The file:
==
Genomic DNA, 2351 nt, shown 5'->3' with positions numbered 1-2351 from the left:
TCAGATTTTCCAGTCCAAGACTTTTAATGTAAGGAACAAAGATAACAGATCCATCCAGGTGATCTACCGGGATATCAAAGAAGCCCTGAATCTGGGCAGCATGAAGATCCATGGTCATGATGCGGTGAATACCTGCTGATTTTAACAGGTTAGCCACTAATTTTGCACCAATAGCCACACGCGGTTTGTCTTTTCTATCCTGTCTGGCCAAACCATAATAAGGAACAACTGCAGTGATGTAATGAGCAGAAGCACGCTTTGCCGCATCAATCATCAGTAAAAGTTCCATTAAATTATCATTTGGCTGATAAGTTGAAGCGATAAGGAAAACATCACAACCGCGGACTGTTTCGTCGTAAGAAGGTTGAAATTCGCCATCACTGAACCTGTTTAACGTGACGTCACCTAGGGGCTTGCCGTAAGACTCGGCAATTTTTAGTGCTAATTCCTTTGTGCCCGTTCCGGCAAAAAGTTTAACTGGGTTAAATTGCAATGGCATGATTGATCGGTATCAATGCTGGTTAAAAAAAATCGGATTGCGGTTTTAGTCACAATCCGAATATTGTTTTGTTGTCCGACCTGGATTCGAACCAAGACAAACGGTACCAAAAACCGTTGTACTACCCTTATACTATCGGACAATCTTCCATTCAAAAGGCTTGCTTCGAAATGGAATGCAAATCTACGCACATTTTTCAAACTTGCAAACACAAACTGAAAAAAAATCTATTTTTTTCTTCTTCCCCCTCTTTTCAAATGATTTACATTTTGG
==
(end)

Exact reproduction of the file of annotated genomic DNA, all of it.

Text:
Genomic DNA, 2351 nt, shown 5'->3' with positions numbered 1-2351 from the left:
TCAGATTTTCCAGTCCAAGACTTTTAATGTAAGGAACAAAGATAACAGATCCATCCAGGTGATCTACCGGGATATCAAAGAAGCCCTGAATCTGGGCAGCATGAAGATCCATGGTCATGATGCGGTGAATACCTGCTGATTTTAACAGGTTAGCCACTAATTTTGCACCAATAGCCACACGCGGTTTGTCTTTTCTATCCTGTCTGGCCAAACCATAATAAGGAACAACTGCAGTGATGTAATGAGCAGAAGCACGCTTTGCCGCATCAATCATCAGTAAAAGTTCCATTAAATTATCATTTGGCTGATAAGTTGAAGCGATAAGGAAAACATCACAACCGCGGACTGTTTCGTCGTAAGAAGGTTGAAATTCGCCATCACTGAACCTGTTTAACGTGACGTCACCTAGGGGCTTGCCGTAAGACTCGGCAATTTTTAGTGCTAATTCCTTTGTGCCCGTTCCGGCAAAAAGTTTAACTGGGTTAAATTGCAATGGCATGATTGATCGGTATCAATGCTGGTTAAAAAAAATCGGATTGCGGTTTTAGTCACAATCCGAATATTGTTTTGTTGTCCGACCTGGATTCGAACCAAGACAAACGGTACCAAAAACCGTTGTACTACCCTTATACTATCGGACAATCTTCCATTCAAAAGGCTTGCTTCGAAATGGAATGCAAATCTACGCACATTTTTCAAACTTGCAAACACAAACTGAAAAAAAATCTATTTTTTTCTTCTTCCCCCTCTTTTCAAATGATTTACATTTTGG